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Antibody double trouble for HIV

Nature volume 534, page 439 (23 June 2016) | Download Citation

Genetically engineered human antibodies that bind to two targets on HIV could one day be used to treat and prevent the disease.

'Broadly neutralizing' antibodies can block various HIV strains, but the virus can overcome them by changing the viral protein that the antibodies recognize. To combat this viral escape, a team led by Jeffrey Ravetch at the Rockefeller University in New York City developed HIV antibodies that can recognize two different spots on the envelope protein that adorns the virus. One of these bispecific antibodies lowered viral levels in HIV-infected mice by more than tenfold in comparison with broadly neutralizing antibodies.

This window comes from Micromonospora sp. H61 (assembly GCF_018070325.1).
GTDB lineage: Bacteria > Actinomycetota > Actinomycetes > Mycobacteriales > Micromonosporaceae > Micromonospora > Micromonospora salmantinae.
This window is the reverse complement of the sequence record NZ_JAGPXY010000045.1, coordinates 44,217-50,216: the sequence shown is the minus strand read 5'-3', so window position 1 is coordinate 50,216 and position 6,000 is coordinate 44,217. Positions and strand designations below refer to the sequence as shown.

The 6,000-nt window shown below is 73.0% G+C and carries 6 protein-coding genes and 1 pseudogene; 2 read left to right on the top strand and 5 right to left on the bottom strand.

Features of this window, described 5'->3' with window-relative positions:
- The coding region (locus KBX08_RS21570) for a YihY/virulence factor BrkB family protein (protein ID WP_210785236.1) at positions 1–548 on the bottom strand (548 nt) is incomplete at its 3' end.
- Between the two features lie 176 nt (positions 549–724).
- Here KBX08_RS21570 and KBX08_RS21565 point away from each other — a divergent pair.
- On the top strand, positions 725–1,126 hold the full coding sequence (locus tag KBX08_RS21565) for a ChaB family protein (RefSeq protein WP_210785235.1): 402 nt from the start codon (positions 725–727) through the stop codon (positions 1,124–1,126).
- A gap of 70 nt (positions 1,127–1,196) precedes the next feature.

An independent team led by David Ho, also at the Rockefeller University, created bispecific antibodies that recognize both the HIV envelope protein and human proteins that HIV uses to infect immune cells. The most potent of these antibodies protected mice from becoming infected with HIV and decreased viral levels in those already infected.

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